The emergence of this stricter ‘brand’ identity sparked fears about the erosion of distinctive identities within the NHS. Some hospitals did not initially comply. The Whittington Hospital in London, for instance, was able to integrate its existing use of the black Dick Whittington’s cat symbol into signage for the hospital, albeit alongside the NHS logo. It would go on to sell merchandising adorned prominently by this symbol: tea towels, cups, even hot water bottles. It is also striking that it was the distinctive black cat logo which appears to have been to the fore in campaigns in defence of the hospital.
Great Ormond Street Children’s Hospital provides another interesting case. Although it was incorporated into the NHS in 1948, it had continued to be associated with its own mother and child logo. Following the relaxation of restrictions on charitable fund-raising by individual hospitals in 1982, the hospital launched its Wishing Well appeal of 1987-8, accompanied by a new logo that used the image of a crying child. With the launch of the new NHS guidelines on branding, this symbol was adopted by the separate entity of the Great Ormond Street Hospital Charity, and it was instead the standard NHS logo which would adorn the hospital. Nevertheless, when the hospital was made the centre-piece of Danny Boyle’s homage to the spirit of the NHS in the opening ceremony of the 2012 Olympics, it was the logo of the crying child, not just the NHS logo, which helped to symbolise national pride in the service.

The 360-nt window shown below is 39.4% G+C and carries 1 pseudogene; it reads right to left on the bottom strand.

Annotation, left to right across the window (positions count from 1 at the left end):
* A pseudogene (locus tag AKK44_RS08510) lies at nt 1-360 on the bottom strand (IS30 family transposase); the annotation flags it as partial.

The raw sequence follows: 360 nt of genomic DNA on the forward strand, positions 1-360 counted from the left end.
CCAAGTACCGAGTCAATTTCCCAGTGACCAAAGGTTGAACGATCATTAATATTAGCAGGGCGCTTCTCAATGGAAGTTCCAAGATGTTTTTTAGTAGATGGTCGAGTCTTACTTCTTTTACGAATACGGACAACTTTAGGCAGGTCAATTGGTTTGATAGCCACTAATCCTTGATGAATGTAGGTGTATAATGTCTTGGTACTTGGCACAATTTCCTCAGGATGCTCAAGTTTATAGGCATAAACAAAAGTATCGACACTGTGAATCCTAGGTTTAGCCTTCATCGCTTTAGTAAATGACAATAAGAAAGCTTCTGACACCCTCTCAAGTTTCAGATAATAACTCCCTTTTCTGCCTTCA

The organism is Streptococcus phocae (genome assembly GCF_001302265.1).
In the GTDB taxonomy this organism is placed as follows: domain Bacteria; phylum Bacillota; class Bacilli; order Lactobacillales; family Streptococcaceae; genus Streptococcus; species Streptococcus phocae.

The process of devolution has complicated the mission of branding the NHS. The blue lozenge logo now applies to only part of the NHS, the NHS in England. Scotland and Wales have their own logos. Northern Ireland has a different name and organisation altogether. Setting aside this four-nations problem, the branding of the NHS has been a huge success in terms of its ubiquity. Research has suggested a 95% recognition rate. Whether it captured the values of the service, as initially intended, is another question. Campaigns to ‘save the NHS’ would often incorporate the symbol, but this was not always the case. Just as apparent was criticism that the NHS, in an era of purchasing services from other providers, was now in danger of becoming increasingly little more than a brand.
In 2015, commentators reacted with surprise when they saw an Islamic State youtube video announcing its launch of an Islamic State Health Service using branding and a logo whose design so closely mirrored that of the NHS. This may have reflected the influence of British-trained doctors amongst the jihadis. However it also indicates that the branding of the NHS had gained not just national but international recognition and kudos. Indeed, NHS providers were now able to take advantage by selling their services abroad, boosted by the power of the logo. This was a further sign that the NHS had not just taken advantage of branding to identify itself to the British people in an era in which that identity was increasingly in question through the introduction of multiple providers, but also that the NHS was in the process becoming a brand to be sold anywhere like any other.